South Portland hotels will continue to house homeless people

Two South Portland hotels that were scheduled to stop housing homeless people by the end of June will continue to provide emergency shelters indefinitely, officials said Wednesday.

New Gen Hospitality Management had already extended its contract with MaineHousing once before, after owner Suresh Gali said the Days Inn and Comfort Inn would stop housing homeless people by the end of May.

Gali had responded to public safety concerns he had heard from business owners near the Maine Mall, who complained at a community meeting in February about the intoxicated and harassing behavior of some hotel guests .

Efforts by local and state authorities to open an alternative emergency shelter have so far failed, so the two hotels will continue to accommodate Portland’s Oxford Street Shelter overflow well past the deadline for Thursday.

Portland City Manager Danielle West and South Portland City Manager Scott Morelli released a joint statement Wednesday explaining the situation to the Press Herald.

“While we hoped to find other arrangements at this time, homeless people will continue to receive emergency shelter at the two contracted hotels in South Portland,” they said. “It is proposed that this arrangement will continue until the new shelter opens in Portland in early 2023.”

The two hotels accommodate about 280 indigent people. Portland is building a $25 million, 208-bed homeless shelter and services center at 654 Riverside St. on the outskirts of town. The facility is intended to replace the Oxford Street Shelter, which can serve 150 people.

Gali did not respond to an email Wednesday requesting an interview for this story.

In the meantime, Portland officials, state agencies and social service providers are working on a plan to provide enhanced support services and security at both hotels, city officials said.

The plan will be provided to the South Portland City Council when it holds a public hearing on hotel licensing to address community concerns about public safety and increased service calls generated by hotel guests. That hearing will likely take place in August, they said.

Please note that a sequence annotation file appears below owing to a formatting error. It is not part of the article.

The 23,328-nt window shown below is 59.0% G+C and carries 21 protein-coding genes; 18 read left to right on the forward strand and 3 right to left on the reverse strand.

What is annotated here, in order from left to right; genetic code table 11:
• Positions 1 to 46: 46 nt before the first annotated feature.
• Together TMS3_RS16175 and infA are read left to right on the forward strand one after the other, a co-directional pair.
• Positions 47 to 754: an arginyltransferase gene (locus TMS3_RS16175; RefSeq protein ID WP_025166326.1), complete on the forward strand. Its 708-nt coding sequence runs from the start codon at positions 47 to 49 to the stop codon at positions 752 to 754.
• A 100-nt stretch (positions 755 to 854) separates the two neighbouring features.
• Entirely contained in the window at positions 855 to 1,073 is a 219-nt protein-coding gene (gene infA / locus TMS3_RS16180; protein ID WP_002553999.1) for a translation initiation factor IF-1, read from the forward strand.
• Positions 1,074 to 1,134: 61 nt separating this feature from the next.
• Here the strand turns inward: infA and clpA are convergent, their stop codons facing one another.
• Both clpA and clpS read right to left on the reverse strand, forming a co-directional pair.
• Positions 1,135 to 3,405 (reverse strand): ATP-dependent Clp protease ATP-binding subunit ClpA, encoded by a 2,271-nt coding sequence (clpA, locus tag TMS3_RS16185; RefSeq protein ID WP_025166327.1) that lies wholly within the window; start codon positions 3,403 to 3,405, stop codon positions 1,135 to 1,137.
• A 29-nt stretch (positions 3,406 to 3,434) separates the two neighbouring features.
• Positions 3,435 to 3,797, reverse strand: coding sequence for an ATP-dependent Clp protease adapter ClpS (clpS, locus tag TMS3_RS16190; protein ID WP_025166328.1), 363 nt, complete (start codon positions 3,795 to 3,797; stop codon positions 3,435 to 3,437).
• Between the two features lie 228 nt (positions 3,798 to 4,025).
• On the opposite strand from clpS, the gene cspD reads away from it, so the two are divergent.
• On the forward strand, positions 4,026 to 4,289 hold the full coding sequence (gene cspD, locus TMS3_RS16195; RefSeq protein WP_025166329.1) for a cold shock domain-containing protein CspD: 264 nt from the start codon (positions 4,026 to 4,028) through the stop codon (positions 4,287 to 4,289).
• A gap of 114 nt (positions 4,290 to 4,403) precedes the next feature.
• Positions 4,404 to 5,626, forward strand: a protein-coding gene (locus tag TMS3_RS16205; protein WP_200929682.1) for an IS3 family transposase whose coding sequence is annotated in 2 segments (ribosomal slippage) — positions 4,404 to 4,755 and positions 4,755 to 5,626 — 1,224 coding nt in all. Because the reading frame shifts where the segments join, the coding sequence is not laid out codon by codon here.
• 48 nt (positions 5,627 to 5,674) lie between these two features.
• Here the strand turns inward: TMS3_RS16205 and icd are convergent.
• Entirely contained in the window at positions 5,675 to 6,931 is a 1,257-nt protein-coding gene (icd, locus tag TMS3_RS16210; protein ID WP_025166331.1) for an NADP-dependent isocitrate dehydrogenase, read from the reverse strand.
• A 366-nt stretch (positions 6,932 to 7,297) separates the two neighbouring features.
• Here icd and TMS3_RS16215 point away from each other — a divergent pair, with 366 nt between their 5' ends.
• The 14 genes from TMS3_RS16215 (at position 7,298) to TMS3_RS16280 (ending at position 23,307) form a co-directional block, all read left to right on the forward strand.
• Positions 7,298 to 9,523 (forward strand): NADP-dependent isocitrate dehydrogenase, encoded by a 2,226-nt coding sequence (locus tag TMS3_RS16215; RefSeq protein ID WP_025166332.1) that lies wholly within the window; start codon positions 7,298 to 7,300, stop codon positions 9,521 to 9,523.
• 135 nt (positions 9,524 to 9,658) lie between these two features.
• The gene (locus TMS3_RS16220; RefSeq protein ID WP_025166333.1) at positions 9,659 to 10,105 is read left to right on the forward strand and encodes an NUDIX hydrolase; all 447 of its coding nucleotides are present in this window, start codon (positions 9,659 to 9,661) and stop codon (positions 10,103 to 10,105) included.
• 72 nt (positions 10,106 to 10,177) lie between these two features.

Portland officials also continue to work with regional and state partners “to find emergency accommodation solutions that do not include the use of hotels because it is an expensive and inefficient way to provide these emergency services. support, and homeless members of our community are best served in congregational settings,” city managers said.

City and state officials were working on a plan to open a temporary emergency shelter at an undisclosed location in Portland using state supplemental budget money. That plan fell through this month after it was determined that the city’s new green building code would require several months of costly renovations because it would be considered a change of use.

State officials involved in the alternative accommodation effort did not respond to requests for comment.

Portland has provided emergency shelter to a record number of people over the past year. Currently, 506 single adults are being accommodated at the Oxford Street shelter and area hotels.

Additionally, 20 families (59 people) are staying at the City Family Shelter and 270 families (943 people) are staying at area hotels, including the Quality Inn and Howard Johnson in South Portland. Most are asylum seekers from Central African countries.


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